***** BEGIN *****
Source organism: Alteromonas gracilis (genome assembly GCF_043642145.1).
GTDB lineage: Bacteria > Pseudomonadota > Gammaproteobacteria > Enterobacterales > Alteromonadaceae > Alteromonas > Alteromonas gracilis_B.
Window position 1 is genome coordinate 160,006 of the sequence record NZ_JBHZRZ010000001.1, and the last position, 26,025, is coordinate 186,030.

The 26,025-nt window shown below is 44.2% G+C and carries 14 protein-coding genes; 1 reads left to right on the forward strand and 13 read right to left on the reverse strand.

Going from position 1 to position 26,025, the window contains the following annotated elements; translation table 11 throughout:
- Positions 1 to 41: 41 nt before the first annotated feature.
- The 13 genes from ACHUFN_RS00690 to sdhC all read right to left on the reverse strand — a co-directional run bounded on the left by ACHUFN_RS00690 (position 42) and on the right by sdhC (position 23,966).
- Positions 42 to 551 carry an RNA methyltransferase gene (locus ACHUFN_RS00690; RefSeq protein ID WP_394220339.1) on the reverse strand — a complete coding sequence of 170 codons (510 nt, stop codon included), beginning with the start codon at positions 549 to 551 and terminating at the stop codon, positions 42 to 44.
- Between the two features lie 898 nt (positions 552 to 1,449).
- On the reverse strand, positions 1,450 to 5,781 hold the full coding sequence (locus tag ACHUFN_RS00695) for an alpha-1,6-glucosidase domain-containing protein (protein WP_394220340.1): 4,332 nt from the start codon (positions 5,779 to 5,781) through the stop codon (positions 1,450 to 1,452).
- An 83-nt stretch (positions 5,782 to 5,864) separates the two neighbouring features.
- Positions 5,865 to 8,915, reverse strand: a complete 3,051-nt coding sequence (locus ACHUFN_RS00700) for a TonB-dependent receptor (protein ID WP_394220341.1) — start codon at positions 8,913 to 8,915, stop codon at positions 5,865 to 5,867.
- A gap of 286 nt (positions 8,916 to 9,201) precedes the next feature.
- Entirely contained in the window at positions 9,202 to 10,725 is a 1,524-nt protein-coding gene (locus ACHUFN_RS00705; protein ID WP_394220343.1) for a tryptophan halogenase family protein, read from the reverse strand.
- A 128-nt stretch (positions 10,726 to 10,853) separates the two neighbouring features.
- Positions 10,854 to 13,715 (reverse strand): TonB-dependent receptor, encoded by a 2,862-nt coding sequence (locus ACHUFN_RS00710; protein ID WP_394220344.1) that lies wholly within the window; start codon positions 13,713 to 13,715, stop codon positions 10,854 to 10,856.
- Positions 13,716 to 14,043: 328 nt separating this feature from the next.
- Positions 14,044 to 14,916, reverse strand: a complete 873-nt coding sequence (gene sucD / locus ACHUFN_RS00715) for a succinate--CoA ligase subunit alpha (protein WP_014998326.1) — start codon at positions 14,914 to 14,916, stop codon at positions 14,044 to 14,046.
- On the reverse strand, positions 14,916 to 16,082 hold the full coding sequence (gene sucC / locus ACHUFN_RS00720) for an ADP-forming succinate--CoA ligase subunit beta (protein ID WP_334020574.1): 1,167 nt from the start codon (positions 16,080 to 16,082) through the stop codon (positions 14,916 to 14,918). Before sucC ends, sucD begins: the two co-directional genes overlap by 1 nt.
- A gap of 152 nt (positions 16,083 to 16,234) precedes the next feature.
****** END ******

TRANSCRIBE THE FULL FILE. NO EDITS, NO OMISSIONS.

Source organism: Alteromonas gracilis (genome assembly GCF_043642145.1).
GTDB lineage: Bacteria > Pseudomonadota > Gammaproteobacteria > Enterobacterales > Alteromonadaceae > Alteromonas > Alteromonas gracilis_B.
Window position 1 is genome coordinate 160,006 of the sequence record NZ_JBHZRZ010000001.1, and the last position, 26,025, is coordinate 186,030.

The 26,025-nt window shown below is 44.2% G+C and carries 14 protein-coding genes; 1 reads left to right on the forward strand and 13 read right to left on the reverse strand.

Going from position 1 to position 26,025, the window contains the following annotated elements; translation table 11 throughout:
- Positions 1 to 41: 41 nt before the first annotated feature.
- The 13 genes from ACHUFN_RS00690 to sdhC all read right to left on the reverse strand — a co-directional run bounded on the left by ACHUFN_RS00690 (position 42) and on the right by sdhC (position 23,966).
- Positions 42 to 551 carry an RNA methyltransferase gene (locus ACHUFN_RS00690; RefSeq protein ID WP_394220339.1) on the reverse strand — a complete coding sequence of 170 codons (510 nt, stop codon included), beginning with the start codon at positions 549 to 551 and terminating at the stop codon, positions 42 to 44.
- Between the two features lie 898 nt (positions 552 to 1,449).
- On the reverse strand, positions 1,450 to 5,781 hold the full coding sequence (locus tag ACHUFN_RS00695) for an alpha-1,6-glucosidase domain-containing protein (protein WP_394220340.1): 4,332 nt from the start codon (positions 5,779 to 5,781) through the stop codon (positions 1,450 to 1,452).
- An 83-nt stretch (positions 5,782 to 5,864) separates the two neighbouring features.
- Positions 5,865 to 8,915, reverse strand: a complete 3,051-nt coding sequence (locus ACHUFN_RS00700) for a TonB-dependent receptor (protein ID WP_394220341.1) — start codon at positions 8,913 to 8,915, stop codon at positions 5,865 to 5,867.
- A gap of 286 nt (positions 8,916 to 9,201) precedes the next feature.
- Entirely contained in the window at positions 9,202 to 10,725 is a 1,524-nt protein-coding gene (locus ACHUFN_RS00705; protein ID WP_394220343.1) for a tryptophan halogenase family protein, read from the reverse strand.
- A 128-nt stretch (positions 10,726 to 10,853) separates the two neighbouring features.
- Positions 10,854 to 13,715 (reverse strand): TonB-dependent receptor, encoded by a 2,862-nt coding sequence (locus ACHUFN_RS00710; protein ID WP_394220344.1) that lies wholly within the window; start codon positions 13,713 to 13,715, stop codon positions 10,854 to 10,856.
- Positions 13,716 to 14,043: 328 nt separating this feature from the next.
- Positions 14,044 to 14,916, reverse strand: a complete 873-nt coding sequence (gene sucD / locus ACHUFN_RS00715) for a succinate--CoA ligase subunit alpha (protein WP_014998326.1) — start codon at positions 14,914 to 14,916, stop codon at positions 14,044 to 14,046.
- On the reverse strand, positions 14,916 to 16,082 hold the full coding sequence (gene sucC / locus ACHUFN_RS00720) for an ADP-forming succinate--CoA ligase subunit beta (protein ID WP_334020574.1): 1,167 nt from the start codon (positions 16,080 to 16,082) through the stop codon (positions 14,916 to 14,918). Before sucC ends, sucD begins: the two co-directional genes overlap by 1 nt.
- A gap of 152 nt (positions 16,083 to 16,234) precedes the next feature.